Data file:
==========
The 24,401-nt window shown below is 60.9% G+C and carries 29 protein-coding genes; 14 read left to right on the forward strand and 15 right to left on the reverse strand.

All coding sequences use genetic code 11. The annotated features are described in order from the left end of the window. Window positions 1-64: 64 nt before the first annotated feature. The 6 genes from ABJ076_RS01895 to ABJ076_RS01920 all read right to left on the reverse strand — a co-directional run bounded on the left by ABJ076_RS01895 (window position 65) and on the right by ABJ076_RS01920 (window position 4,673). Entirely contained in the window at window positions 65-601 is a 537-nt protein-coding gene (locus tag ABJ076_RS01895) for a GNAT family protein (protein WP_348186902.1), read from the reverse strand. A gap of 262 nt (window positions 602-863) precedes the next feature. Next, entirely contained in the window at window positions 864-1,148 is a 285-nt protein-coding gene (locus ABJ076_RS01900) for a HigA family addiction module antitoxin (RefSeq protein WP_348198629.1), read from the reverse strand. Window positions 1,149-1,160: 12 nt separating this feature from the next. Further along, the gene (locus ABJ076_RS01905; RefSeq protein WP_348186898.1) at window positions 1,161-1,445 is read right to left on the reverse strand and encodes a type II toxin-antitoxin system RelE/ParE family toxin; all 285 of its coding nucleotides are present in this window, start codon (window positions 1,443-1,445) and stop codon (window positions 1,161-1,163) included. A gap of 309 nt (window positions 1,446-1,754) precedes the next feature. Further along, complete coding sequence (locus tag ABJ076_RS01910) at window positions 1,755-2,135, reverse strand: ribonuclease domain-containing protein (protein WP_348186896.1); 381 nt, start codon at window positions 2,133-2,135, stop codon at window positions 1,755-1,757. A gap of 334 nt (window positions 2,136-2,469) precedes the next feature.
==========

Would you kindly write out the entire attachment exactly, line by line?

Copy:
The 24,401-nt window shown below is 60.9% G+C and carries 29 protein-coding genes; 14 read left to right on the forward strand and 15 right to left on the reverse strand.

All coding sequences use genetic code 11. The annotated features are described in order from the left end of the window. Window positions 1-64: 64 nt before the first annotated feature. The 6 genes from ABJ076_RS01895 to ABJ076_RS01920 all read right to left on the reverse strand — a co-directional run bounded on the left by ABJ076_RS01895 (window position 65) and on the right by ABJ076_RS01920 (window position 4,673). Entirely contained in the window at window positions 65-601 is a 537-nt protein-coding gene (locus tag ABJ076_RS01895) for a GNAT family protein (protein WP_348186902.1), read from the reverse strand. A gap of 262 nt (window positions 602-863) precedes the next feature. Next, entirely contained in the window at window positions 864-1,148 is a 285-nt protein-coding gene (locus ABJ076_RS01900) for a HigA family addiction module antitoxin (RefSeq protein WP_348198629.1), read from the reverse strand. Window positions 1,149-1,160: 12 nt separating this feature from the next. Further along, the gene (locus ABJ076_RS01905; RefSeq protein WP_348186898.1) at window positions 1,161-1,445 is read right to left on the reverse strand and encodes a type II toxin-antitoxin system RelE/ParE family toxin; all 285 of its coding nucleotides are present in this window, start codon (window positions 1,443-1,445) and stop codon (window positions 1,161-1,163) included. A gap of 309 nt (window positions 1,446-1,754) precedes the next feature. Further along, complete coding sequence (locus tag ABJ076_RS01910) at window positions 1,755-2,135, reverse strand: ribonuclease domain-containing protein (protein WP_348186896.1); 381 nt, start codon at window positions 2,133-2,135, stop codon at window positions 1,755-1,757. A gap of 334 nt (window positions 2,136-2,469) precedes the next feature.